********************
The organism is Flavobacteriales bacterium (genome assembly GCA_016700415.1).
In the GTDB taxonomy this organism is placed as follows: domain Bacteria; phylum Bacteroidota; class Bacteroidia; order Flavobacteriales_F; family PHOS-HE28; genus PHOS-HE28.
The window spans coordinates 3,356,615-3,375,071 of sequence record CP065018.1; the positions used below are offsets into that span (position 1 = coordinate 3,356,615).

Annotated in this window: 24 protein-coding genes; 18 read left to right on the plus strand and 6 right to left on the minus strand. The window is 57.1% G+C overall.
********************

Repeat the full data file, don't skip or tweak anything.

The organism is Flavobacteriales bacterium (genome assembly GCA_016700415.1).
In the GTDB taxonomy this organism is placed as follows: domain Bacteria; phylum Bacteroidota; class Bacteroidia; order Flavobacteriales_F; family PHOS-HE28; genus PHOS-HE28.
The window spans coordinates 3,356,615-3,375,071 of sequence record CP065018.1; the positions used below are offsets into that span (position 1 = coordinate 3,356,615).

Annotated in this window: 24 protein-coding genes; 18 read left to right on the plus strand and 6 right to left on the minus strand. The window is 57.1% G+C overall.